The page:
NAR wrote the Federal Housing Finance Agency (FHFA) regarding its request for input (RFI) on social bonds.
While supportive of their effort, NAR pointed to several problems. In the RFI, NAR notes that:
- This structure has several flaws that could undermine a lower cost benefit for mission duties,
- It creates a data sharing issue that could undermine privacy, and
- There is a better means of achieving this goal.
The idea behind social bonds is for the Fannie Mae and Freddie Mac (the GSEs) to sell bonds or pools of loans that target specific borrowers that meet their charter duties. These pools may be of more interest to investors who focus on environmental, social, or governance (ESG) goals or charitable funds. Assuming that there is strong demand from these investors, this sales technique might result in more profits (lower costs) for the GSEs that they can use for mission duties. It also makes them more accountable to private market oversight for mission duties.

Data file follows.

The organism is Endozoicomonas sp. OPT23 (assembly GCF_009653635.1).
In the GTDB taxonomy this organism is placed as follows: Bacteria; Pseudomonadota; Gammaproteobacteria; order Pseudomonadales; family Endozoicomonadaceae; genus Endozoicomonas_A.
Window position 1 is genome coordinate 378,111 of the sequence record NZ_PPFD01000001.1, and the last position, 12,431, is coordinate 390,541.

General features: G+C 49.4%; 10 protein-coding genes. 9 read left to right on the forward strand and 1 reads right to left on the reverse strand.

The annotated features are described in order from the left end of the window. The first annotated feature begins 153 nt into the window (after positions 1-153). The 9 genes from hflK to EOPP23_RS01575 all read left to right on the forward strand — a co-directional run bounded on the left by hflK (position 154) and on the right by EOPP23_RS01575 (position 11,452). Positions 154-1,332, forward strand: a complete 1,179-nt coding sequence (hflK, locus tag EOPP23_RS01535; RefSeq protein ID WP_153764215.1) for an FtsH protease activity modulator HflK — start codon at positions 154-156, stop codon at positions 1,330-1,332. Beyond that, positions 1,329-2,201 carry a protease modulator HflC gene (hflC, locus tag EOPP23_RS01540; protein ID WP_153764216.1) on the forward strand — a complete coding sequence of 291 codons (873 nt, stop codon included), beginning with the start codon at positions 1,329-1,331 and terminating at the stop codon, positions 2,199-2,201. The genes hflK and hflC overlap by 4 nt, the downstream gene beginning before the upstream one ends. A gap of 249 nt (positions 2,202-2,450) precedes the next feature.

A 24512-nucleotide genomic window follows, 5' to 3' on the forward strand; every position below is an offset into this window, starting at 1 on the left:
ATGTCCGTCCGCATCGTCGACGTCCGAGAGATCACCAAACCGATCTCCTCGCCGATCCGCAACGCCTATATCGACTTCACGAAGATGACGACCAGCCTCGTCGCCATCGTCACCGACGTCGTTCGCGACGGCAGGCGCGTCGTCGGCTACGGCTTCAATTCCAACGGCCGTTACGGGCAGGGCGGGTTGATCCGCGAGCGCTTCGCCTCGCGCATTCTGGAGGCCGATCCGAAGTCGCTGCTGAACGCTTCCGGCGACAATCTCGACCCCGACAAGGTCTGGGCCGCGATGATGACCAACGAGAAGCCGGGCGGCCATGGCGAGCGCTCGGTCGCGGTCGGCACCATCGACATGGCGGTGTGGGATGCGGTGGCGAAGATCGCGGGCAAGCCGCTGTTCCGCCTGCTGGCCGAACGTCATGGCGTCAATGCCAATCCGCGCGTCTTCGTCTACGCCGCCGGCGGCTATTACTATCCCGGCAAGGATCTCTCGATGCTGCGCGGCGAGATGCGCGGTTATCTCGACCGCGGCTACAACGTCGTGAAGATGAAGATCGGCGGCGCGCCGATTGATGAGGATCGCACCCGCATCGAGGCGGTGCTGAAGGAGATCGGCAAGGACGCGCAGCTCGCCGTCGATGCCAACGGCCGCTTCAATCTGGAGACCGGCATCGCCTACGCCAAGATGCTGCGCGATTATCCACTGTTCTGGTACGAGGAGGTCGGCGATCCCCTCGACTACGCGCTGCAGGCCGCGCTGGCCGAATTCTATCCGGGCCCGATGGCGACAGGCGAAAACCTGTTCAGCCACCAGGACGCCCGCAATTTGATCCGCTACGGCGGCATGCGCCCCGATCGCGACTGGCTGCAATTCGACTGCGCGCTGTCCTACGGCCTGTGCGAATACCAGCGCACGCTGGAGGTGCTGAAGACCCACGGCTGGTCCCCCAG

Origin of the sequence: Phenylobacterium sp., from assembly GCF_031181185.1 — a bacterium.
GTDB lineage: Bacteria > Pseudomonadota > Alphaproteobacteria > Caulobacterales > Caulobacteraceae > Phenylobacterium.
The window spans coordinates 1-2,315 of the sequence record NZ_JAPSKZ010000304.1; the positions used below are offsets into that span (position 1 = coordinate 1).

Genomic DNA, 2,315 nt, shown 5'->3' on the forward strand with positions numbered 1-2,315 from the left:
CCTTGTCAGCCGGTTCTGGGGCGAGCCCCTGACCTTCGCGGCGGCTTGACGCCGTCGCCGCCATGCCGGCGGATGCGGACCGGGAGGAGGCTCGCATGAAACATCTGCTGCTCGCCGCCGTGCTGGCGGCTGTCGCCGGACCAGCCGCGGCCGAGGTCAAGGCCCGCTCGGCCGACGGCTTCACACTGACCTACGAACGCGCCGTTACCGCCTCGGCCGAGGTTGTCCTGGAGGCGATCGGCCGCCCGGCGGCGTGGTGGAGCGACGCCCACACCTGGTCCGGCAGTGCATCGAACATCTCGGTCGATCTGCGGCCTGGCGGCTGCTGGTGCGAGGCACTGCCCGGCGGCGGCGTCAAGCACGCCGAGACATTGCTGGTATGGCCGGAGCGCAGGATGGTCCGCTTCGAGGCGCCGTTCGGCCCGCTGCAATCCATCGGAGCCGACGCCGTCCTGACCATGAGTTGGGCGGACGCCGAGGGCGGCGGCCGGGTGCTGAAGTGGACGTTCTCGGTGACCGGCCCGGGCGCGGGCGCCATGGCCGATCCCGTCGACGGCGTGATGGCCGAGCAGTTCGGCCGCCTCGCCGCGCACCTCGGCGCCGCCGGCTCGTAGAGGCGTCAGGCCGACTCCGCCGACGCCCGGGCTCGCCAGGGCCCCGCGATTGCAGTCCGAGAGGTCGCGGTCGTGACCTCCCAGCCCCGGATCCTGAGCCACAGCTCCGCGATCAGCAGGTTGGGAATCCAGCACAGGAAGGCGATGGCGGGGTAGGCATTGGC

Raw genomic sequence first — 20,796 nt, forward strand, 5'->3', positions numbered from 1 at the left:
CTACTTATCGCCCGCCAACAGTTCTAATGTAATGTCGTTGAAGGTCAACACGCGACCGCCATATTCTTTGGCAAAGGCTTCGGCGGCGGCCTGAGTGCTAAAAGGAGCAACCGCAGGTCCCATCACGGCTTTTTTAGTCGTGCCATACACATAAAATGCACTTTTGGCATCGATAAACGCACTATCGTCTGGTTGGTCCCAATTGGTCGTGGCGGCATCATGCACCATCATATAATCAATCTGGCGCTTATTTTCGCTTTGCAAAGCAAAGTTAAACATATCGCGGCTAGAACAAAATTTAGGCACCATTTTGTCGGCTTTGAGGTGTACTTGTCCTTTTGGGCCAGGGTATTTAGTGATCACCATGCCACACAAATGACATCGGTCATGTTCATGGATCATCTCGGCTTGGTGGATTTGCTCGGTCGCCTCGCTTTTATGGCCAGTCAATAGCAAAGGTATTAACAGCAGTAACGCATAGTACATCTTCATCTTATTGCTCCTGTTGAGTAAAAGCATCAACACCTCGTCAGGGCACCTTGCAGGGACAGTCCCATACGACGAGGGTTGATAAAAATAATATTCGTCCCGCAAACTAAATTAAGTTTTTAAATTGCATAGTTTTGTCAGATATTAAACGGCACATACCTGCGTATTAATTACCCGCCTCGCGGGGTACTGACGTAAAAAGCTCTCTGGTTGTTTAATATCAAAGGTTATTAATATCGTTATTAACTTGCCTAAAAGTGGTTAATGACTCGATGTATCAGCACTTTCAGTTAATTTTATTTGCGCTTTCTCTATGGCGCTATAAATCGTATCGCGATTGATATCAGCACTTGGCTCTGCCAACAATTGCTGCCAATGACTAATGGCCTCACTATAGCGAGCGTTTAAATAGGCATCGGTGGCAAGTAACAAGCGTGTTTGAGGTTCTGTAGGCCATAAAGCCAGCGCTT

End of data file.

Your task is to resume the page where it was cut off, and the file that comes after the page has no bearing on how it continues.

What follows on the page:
This RFI is a subtle but important step in GSE reform. For years, critics have argued that private investors won't fund the lower return targets needed to support the GSEs' mission duties and that "mission creep", the perceived extension of the GSEs duties into new areas that are costly, would prevent investors from buying into the GSEs. This RFI is looks at a financing structure to draw in these types of investors.